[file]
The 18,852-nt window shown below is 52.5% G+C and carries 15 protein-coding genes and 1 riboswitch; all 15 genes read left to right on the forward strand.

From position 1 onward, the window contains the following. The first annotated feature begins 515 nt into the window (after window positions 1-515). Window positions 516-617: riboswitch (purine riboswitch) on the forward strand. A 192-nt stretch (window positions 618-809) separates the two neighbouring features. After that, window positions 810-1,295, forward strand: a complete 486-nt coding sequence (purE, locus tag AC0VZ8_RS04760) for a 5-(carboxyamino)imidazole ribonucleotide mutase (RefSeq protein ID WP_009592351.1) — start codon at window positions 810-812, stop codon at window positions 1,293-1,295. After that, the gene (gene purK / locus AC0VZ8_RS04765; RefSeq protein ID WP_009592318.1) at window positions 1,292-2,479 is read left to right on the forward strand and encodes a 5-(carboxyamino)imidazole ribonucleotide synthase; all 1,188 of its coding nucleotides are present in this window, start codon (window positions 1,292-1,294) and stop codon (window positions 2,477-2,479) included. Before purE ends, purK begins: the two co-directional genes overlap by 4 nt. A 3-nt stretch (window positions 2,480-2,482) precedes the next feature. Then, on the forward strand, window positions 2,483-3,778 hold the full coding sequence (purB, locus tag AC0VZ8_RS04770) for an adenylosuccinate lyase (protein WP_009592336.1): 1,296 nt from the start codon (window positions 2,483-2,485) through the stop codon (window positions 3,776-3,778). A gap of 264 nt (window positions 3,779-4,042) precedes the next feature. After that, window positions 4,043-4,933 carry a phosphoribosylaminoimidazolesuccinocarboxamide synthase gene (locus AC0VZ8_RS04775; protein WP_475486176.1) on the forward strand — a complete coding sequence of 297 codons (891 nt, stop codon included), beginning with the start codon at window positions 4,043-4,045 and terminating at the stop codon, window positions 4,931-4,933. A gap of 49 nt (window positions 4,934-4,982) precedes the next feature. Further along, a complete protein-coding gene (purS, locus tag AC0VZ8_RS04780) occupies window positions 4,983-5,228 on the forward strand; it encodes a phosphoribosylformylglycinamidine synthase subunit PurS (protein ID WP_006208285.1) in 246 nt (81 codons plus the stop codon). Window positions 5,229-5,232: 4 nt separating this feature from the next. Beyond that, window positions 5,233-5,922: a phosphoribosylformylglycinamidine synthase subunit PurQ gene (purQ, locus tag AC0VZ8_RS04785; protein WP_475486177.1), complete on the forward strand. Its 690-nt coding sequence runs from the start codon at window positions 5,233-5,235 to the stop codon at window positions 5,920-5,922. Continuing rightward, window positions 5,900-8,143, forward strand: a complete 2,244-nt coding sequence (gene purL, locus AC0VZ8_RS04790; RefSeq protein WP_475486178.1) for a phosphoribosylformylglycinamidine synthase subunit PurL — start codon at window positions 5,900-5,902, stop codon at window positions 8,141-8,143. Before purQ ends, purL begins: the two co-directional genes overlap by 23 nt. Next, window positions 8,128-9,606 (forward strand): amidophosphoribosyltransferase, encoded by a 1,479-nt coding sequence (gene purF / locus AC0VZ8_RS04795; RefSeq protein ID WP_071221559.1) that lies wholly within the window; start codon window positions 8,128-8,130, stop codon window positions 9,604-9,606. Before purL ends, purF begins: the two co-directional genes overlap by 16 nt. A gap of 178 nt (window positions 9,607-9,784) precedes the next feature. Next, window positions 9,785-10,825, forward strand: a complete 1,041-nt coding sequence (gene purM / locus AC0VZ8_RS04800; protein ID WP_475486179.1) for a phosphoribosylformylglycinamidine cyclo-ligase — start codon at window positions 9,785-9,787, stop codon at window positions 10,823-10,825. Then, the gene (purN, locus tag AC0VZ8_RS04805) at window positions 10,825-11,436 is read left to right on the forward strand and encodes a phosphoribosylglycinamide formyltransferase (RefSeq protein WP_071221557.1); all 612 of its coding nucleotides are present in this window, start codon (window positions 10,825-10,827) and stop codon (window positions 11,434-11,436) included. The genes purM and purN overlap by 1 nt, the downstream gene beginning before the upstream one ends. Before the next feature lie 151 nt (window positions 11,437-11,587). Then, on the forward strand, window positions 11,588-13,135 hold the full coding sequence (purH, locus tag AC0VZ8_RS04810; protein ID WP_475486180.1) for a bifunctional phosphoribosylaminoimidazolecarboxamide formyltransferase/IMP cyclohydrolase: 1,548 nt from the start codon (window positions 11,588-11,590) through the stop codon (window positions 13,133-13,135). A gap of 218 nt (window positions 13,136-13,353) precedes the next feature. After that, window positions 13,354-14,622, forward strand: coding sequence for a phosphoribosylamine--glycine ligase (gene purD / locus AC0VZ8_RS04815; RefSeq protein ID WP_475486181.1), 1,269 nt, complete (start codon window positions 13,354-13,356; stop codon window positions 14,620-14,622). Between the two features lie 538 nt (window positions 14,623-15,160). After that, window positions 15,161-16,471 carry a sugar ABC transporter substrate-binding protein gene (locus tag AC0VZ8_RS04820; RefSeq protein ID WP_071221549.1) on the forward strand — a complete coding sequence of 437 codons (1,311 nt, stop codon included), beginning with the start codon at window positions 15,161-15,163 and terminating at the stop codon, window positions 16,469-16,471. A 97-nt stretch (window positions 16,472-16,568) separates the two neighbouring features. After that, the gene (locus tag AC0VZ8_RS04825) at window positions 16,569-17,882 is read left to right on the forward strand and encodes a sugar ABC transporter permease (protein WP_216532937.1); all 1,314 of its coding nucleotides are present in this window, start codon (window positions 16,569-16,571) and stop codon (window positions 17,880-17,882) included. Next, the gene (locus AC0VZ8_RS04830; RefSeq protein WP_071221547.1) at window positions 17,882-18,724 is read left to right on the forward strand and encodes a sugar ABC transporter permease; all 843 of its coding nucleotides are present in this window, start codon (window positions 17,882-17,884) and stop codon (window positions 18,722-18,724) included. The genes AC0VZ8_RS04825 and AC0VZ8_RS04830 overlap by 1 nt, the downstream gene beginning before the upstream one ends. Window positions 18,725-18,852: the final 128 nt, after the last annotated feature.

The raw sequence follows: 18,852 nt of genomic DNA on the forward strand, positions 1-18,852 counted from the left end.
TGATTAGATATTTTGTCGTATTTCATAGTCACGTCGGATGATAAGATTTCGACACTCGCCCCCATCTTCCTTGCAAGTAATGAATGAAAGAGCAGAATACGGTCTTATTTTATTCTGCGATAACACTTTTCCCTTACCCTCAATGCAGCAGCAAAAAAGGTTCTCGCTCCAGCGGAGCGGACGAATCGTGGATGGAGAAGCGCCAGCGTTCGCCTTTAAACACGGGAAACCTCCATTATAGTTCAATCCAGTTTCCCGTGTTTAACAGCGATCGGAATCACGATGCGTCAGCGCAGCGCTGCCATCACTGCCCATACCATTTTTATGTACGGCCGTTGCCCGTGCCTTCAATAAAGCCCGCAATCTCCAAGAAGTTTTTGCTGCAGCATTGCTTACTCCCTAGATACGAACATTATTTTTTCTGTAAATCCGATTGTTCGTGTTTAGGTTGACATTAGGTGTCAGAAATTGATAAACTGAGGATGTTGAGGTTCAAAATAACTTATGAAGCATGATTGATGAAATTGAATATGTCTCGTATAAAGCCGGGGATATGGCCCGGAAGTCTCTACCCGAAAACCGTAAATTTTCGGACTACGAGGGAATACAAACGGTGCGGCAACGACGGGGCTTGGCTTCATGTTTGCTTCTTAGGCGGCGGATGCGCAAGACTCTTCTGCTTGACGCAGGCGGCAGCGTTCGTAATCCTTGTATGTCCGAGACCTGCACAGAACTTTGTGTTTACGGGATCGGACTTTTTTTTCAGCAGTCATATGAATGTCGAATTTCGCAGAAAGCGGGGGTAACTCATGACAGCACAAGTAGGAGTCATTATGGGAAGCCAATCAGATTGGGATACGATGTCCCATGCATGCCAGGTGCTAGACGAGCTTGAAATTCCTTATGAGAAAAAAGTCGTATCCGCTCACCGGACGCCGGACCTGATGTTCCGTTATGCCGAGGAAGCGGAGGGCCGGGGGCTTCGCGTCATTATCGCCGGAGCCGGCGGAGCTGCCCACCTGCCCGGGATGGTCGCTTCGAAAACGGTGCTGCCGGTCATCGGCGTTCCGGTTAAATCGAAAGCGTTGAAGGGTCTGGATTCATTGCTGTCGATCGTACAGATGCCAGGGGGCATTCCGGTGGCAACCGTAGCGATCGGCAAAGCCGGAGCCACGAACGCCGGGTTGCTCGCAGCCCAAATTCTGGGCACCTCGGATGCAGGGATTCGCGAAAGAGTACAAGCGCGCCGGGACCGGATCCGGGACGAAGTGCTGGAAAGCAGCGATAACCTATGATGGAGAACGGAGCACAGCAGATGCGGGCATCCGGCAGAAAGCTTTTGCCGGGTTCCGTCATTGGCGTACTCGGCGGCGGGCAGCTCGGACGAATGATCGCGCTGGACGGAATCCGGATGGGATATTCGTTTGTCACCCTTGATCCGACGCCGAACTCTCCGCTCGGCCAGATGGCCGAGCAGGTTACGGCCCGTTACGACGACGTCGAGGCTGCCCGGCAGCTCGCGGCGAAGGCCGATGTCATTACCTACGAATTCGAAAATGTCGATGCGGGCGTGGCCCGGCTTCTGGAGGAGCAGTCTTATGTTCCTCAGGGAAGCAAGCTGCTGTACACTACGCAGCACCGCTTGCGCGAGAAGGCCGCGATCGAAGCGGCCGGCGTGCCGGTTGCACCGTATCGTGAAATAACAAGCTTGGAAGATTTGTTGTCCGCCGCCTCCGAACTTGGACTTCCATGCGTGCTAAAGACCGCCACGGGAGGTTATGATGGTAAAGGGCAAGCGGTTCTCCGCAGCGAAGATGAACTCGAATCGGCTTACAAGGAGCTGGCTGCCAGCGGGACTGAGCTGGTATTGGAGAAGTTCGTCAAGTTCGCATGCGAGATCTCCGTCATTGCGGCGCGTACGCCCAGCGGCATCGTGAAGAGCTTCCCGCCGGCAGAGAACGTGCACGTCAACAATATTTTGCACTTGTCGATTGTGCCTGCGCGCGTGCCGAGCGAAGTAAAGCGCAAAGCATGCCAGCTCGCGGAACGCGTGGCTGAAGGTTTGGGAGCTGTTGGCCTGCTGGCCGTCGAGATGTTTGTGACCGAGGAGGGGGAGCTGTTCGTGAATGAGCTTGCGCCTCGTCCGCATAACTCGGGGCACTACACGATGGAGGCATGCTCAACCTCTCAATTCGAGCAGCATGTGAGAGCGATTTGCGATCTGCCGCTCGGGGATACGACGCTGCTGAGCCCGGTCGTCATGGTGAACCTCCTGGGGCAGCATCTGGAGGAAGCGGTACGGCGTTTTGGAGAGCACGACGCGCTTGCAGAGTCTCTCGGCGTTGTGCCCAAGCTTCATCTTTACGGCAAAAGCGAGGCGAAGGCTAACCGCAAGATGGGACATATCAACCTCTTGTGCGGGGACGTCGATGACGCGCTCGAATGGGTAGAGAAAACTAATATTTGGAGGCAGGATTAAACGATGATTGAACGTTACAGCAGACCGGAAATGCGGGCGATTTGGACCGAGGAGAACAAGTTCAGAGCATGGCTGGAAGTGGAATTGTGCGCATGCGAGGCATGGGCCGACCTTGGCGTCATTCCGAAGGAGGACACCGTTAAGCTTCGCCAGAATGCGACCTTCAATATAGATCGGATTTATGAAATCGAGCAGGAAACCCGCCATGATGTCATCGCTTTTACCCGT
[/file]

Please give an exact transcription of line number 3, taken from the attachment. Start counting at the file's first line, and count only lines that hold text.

The raw sequence follows: 18,852 nt of genomic DNA on the forward strand, positions 1-18,852 counted from the left end.